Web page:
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Healthier homes project expands into other parts of the house

A Warm our Whare initiative, which saw 1000 Waikato homes insulated within a 30km radius of Hamilton and in the South Waikato district, has now expanded into the Thames and Hauraki regions and the provider is now looking to launch a new service model to warm up the rest of the house.

Te Puna Oranga (Waikato DHB’s Maori Health service) runs the Warm our Whare initiative and in partnership with three insulation companies offered eligible families ceiling and underfloor insulation completely free of charge.

Te Puna Oranga general manager Ditre Tamatea said to reach 1000 homes was a testimony to the hard work done by his team and their partners. Warm our Whare aims to make homes warmer, drier and healthier.

More than 4000 high needs individuals benefitted from the free home insulation, most of them tamariki/children.

A new service model expands on the Warm our Whare initiative.

Whare Ora (or Healthy Homes) would assess households to determine how healthy they were.

Based on assessment needs, families would receive not only free home insulation but also other free products to make their homes warmer and drier, such as thermal-lined curtains, heating devices, dehumidifiers, blankets, mattress and pillow covers and vacuum cleaners with HEPA filters, and even warm clothes for children.

The service model would target tamariki/children and their whānau afflicted with rheumatic fever or respiratory conditions, the result of poverty, cold, damp homes and overcrowding. “In particular, we would be looking to target tamariki/children who are being admitted to hospital several times a year to see if we could reduce the admission rates,” said Mr Tamatea. “This approach is an upstream wellness approach that could potentially reduce costs on a pressured hospital and result in better health outcomes for children and their whānau.”

He said the impact of child poverty costs the country around $8.8 billion per year. “Health-related costs absorb between $3 – $4.5 billion of that cost. Some of these costs could potentially be reduced with adequate housing.

“Data shows that Maori, Pacific, and lower socio-economic groups are less likely to own their own homes.

They are also more disproportionately likely to reside in the more deprived areas where access to and affordability of quality housing choices is low.

“They are also more likely to suffer the effects of living in poor quality housing. “Over 50 per cent of Māori whānau across the Waikato DHB region live in the three most deprived deciles.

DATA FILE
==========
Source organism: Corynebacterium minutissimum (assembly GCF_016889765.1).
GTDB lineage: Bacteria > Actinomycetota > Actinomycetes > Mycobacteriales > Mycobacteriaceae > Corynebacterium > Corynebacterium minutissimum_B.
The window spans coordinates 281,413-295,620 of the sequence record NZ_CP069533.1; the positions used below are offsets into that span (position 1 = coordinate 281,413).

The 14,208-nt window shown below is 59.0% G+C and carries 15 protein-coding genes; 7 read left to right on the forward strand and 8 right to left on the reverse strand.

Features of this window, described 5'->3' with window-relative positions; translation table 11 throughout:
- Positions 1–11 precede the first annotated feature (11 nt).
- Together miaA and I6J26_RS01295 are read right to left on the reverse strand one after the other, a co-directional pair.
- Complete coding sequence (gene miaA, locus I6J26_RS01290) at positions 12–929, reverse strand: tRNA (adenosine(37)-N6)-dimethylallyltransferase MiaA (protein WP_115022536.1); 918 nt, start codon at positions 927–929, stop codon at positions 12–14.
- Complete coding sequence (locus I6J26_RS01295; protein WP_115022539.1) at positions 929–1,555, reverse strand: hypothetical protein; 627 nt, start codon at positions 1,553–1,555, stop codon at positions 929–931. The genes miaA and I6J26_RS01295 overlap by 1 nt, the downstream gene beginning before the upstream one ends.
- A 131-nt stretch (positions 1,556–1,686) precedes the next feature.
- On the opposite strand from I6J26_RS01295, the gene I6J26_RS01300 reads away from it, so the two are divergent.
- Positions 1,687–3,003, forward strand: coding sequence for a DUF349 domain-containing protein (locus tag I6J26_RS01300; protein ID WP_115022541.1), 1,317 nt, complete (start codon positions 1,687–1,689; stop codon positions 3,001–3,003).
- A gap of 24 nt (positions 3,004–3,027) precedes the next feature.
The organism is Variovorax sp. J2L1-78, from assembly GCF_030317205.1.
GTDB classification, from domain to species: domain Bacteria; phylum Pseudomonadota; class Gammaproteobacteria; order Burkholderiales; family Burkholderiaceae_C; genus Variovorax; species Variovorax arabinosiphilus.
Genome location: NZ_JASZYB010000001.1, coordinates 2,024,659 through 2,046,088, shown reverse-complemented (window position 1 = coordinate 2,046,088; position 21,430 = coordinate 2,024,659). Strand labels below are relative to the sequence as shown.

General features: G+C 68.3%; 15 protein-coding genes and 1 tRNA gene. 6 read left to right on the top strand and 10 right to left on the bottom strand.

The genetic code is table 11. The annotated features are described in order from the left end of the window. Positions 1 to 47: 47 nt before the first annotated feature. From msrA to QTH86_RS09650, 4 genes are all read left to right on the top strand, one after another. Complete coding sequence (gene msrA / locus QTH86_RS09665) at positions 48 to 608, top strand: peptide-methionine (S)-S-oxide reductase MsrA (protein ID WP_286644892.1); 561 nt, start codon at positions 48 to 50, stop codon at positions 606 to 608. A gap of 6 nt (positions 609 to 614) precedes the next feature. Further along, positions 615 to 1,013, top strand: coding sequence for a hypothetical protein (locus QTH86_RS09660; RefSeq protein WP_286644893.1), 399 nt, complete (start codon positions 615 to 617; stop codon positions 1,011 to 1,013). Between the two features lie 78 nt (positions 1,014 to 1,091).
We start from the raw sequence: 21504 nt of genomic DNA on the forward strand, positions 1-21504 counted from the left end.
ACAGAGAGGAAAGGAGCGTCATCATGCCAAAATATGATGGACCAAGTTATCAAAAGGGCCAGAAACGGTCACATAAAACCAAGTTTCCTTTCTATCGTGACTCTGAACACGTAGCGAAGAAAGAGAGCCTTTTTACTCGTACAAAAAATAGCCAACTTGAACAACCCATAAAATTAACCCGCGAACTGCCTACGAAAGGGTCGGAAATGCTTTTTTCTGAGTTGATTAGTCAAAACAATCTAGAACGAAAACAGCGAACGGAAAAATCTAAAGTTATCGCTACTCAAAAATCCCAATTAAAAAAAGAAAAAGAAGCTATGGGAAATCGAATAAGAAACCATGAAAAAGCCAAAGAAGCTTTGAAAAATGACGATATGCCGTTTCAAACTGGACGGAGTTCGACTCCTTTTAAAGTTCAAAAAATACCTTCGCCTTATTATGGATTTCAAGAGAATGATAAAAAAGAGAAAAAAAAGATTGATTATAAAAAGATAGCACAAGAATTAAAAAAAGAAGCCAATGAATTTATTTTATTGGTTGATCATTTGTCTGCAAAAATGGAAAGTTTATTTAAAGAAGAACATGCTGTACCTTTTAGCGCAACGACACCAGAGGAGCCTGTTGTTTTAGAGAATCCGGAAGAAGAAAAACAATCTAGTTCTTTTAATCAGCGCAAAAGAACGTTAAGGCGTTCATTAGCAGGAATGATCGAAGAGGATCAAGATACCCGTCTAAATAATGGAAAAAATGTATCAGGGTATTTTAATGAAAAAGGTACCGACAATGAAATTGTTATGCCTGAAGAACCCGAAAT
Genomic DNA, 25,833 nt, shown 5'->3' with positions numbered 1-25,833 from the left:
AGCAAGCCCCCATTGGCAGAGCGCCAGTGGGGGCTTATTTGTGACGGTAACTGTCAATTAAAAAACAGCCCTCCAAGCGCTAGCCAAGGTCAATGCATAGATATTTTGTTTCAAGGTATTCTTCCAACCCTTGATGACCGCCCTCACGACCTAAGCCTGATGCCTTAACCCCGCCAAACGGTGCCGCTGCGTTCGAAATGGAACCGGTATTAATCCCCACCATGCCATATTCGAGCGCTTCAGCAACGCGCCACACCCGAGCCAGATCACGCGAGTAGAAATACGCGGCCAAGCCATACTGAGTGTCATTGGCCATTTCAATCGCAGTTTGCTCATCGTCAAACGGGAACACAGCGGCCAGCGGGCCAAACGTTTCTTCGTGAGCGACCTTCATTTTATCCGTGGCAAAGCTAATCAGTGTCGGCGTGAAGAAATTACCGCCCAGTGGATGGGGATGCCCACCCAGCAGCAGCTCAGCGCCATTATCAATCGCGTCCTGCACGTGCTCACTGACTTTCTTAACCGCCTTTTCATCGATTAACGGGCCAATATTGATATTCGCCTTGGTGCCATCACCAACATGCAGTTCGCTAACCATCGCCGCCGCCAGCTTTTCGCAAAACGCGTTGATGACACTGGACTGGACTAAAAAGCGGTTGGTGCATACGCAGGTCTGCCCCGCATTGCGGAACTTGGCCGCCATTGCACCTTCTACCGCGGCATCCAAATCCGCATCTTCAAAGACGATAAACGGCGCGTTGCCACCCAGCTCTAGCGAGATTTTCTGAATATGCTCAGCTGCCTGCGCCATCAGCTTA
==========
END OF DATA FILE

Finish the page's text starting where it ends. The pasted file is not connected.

“The position that many-whanau face is compounded by the fact that rental costs and daily costs such as food continue to rise.

He said that more needs to be done to ensure all children live in adequate housing and can ultimately own their own homes.

The Whare Ora Healthy Homes service model would be led by Te Puna Oranga in partnership with two other Waikato DHB services – Waikids and Rural and Community, plus Housing New Zealand, Habitat for Humanity, Hamilton City Council, Te Puni Kokiri, the New Zealand Fire Service and the Ministry of Social Development. “Public health nurses play a vital role in the health of our communities and through their work see the housing challenges faced by many,” said Habitat for Humanity general manager Nic Greene.

“Habitat has programmes in place to help rectify some of these issues but this initiative forms a vital link between those in need and those who have means to address the problems.

“Our organisation believes everybody deserves a decent place to live so we are delighted to partner with Waikato DHB in this exciting initiative.”

Waikato DHB’s Rural and Community group manager Jill Dibble said, “We are supporting the Whare Ora project with public health nurses providing healthy home assessments for families.

“Public health nurses are faced every day with the reality of children, young people and their families living in cold, damp and unhealthy homes.

“Children and young people are missing school and frequently presenting to their GPs and hospitals due to illnesses caused by these types of environments.

“This programme will enable public health nurses to facilitate access to solutions for families with the significant support and provision of the other agencies and service involved.”

Te Rehia Papesch Regional Commissioner for the Ministry of Social Development said that Whare Ora was a “great opportunity for us all to come together to make a difference for our whānau in need”.

The initiative highlighted how different organisations have similar goals and by coming together in the spirit of goodwill and partnership, much could be done to help those in need.

“Our initiative realises the basic fact that you can’t achieve Whānau Ora or family health and wellbeing unless you have Whare Ora, a healthy home.”

The scheme is funded through EECA (Energy Efficiency and Conservation Authority) and Waikato DHB.


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